The 17th verse is critical for our understanding of everything that Paul unfolds throughout all the doctrinal portion of this epistle.  The great key is to gain an understanding of what he means by “the righteousness of God.”  When the young theological professor Martin Luther sat in his cell at Wittenberg poring over this epistle, he was confounded and dismayed to read of the righteousness of God as revealed in the Gospel.  He could not see how the Gospel was any way superior to the law, if its purpose was simply to reveal God as righteous in character and attributes.  Yea, at one point he despaired and cried out that the Gospel was worse than the law, and only served to condemn the troubled conscience by showing it an angry God Who must detest and punish sin.  I daresay that if the Gospel did nothing more than show us that righteousness is one of God’s great attributes, it would do nothing more than the law of Moses, and certainly would not be an improvement thereon.  If there is one thing the law does do, it shows us that God is righteous, and that He hates sin and will punish it.  While we must assent to the fact that the Gospel agrees with that part of the message of the law, its revelation of “the righteousness of God” is something the commandments of God, as contained in the law, can never show us.  It was only when Luther came to understand that this righteousness of God revealed in the Gospel is a divine gift for all who trust in Christ, that the scales fell from his eyes, and as he famously put it, “the gates of heaven were opened, and I walked in.”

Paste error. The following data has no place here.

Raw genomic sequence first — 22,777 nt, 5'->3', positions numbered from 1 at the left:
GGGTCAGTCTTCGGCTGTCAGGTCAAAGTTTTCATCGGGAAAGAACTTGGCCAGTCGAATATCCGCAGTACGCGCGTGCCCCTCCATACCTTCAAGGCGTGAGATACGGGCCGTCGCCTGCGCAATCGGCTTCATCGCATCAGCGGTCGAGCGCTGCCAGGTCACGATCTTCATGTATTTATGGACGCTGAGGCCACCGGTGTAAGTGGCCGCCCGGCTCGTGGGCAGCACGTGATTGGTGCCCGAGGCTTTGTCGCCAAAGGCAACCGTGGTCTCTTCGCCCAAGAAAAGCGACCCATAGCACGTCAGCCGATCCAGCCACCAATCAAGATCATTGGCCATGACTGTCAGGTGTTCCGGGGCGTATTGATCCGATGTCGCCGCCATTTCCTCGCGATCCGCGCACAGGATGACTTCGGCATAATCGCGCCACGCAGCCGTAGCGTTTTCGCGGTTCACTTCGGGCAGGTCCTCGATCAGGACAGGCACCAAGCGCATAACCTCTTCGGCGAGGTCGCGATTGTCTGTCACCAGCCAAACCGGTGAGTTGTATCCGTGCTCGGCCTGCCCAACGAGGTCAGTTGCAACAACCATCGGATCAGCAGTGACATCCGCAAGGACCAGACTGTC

_63121795_wittenberg_019This “righteousness of God,” then, is a free gift from God, which forms the ground of our acceptance before Him.  Paul will expound upon it at great length in the succeeding chapters, so that no one need be deluded as to his true intention.  After proving beyond the shadow of a doubt that all men, Jew and Gentile alike, are sinners, and condemned by the law of God, in 3:21 he begins to show how the righteousness of God is manifested apart from the law, and is received by faith in Jesus Christ.  In the 4th chapter he deals at great length with the subject of the imputation of righteousness, referring back to Genesis 15:6, where Abraham received righteousness, not upon some great work that he had done, but simply by believing God.  After dealing with Abraham at some length, he concludes by saying that this righteousness received by faith was not for Abraham alone, but that it may be imputed to us as well, “if we believe on Him that raised up Jesus our Lord from the dead…”  Therefore, the righteousness of God is a free gift, imputed to the record of every person who believes on Jesus Christ for salvation from sin.  That this “righteousness of God” is in fact the righteousness wrought out in the perfect life of the Lord Jesus, Who is both God and man, is made perfectly clear in the last 10 verses of chapter 5, where the apostle sets the great contrast between Adam, through whom all are accounted sinners, and Christ, through whom all that believe are accounted righteousness.  With a glorious flourish, he concludes in verse 19, “For as by one man’s disobedience many were made sinners, so by the obedience of one shall many be made righteous.”  It is this righteousness, wrought out by Christ and imputed by God the Judge of all to every believer, that Paul refers when he speaks in 1:17 of the righteousness of God as revealed in the Gospel.

 

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